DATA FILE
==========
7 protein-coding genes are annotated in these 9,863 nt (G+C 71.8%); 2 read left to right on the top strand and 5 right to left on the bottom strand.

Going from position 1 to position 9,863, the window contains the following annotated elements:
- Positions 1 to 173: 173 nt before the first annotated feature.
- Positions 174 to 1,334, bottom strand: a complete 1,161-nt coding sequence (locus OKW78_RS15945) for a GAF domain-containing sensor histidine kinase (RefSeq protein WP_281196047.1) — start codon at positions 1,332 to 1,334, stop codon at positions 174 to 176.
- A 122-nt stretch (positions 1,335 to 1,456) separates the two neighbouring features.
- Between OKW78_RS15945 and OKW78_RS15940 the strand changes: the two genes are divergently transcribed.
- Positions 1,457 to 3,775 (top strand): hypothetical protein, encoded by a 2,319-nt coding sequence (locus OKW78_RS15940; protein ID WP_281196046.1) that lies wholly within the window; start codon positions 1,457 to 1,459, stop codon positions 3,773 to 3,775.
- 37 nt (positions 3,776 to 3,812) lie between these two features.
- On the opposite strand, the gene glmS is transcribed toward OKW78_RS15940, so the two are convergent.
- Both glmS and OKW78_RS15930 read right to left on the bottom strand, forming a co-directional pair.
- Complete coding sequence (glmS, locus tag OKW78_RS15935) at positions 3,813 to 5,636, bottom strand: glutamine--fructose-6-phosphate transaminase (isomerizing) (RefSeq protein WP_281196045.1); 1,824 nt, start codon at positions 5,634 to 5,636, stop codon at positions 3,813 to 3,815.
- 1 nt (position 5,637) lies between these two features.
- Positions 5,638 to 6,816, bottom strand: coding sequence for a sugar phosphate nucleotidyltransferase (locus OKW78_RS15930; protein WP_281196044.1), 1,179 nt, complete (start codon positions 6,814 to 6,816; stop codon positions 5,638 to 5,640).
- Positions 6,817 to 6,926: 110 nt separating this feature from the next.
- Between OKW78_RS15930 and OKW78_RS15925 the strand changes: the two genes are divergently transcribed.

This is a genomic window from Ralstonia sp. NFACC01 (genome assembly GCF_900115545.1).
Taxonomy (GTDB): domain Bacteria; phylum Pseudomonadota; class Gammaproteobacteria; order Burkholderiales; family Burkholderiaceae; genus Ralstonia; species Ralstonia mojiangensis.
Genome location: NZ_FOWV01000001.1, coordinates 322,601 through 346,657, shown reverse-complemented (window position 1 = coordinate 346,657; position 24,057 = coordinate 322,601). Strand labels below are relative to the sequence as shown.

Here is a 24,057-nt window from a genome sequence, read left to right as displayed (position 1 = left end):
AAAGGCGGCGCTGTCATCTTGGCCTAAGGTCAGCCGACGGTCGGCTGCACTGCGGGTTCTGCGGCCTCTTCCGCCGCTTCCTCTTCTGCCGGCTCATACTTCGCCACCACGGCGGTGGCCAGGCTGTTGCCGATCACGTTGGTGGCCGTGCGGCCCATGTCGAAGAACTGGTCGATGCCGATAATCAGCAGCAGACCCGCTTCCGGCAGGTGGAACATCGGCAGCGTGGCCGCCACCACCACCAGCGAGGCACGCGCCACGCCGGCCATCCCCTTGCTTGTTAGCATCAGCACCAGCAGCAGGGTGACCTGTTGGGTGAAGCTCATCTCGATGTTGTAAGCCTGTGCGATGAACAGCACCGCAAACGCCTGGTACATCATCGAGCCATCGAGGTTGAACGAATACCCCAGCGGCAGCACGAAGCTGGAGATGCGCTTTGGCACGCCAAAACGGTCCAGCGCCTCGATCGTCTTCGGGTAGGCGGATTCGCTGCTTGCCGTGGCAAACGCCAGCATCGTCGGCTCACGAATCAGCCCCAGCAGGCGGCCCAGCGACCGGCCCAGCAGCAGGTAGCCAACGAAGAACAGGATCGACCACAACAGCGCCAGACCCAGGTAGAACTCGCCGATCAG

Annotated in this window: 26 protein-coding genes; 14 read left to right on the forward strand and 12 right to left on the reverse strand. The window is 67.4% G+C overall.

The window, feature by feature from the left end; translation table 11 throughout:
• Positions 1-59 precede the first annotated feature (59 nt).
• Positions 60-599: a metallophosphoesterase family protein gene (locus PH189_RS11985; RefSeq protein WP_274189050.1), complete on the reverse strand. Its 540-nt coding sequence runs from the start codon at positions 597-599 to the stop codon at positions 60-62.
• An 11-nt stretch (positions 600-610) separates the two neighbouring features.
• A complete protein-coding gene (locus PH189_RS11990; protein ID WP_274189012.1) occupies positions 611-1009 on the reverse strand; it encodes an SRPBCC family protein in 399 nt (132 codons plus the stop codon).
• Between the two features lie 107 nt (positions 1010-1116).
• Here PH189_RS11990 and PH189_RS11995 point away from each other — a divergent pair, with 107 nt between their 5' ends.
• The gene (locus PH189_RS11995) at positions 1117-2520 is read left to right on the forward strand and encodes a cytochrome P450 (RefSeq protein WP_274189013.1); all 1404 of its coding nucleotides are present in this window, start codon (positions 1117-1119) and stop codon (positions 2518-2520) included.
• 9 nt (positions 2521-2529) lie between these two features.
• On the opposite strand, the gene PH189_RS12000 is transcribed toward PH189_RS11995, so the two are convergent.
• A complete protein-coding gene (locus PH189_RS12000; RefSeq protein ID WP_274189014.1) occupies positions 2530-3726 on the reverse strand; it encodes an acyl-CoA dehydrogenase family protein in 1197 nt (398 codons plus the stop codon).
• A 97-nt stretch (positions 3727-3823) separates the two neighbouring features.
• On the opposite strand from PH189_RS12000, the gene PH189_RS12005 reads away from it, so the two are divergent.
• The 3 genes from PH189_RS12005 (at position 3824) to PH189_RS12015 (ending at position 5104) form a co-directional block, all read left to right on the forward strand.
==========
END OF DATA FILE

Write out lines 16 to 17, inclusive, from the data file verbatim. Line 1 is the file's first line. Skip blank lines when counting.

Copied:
This is a genomic window from Ralstonia sp. NFACC01 (genome assembly GCF_900115545.1).
Taxonomy (GTDB): domain Bacteria; phylum Pseudomonadota; class Gammaproteobacteria; order Burkholderiales; family Burkholderiaceae; genus Ralstonia; species Ralstonia mojiangensis.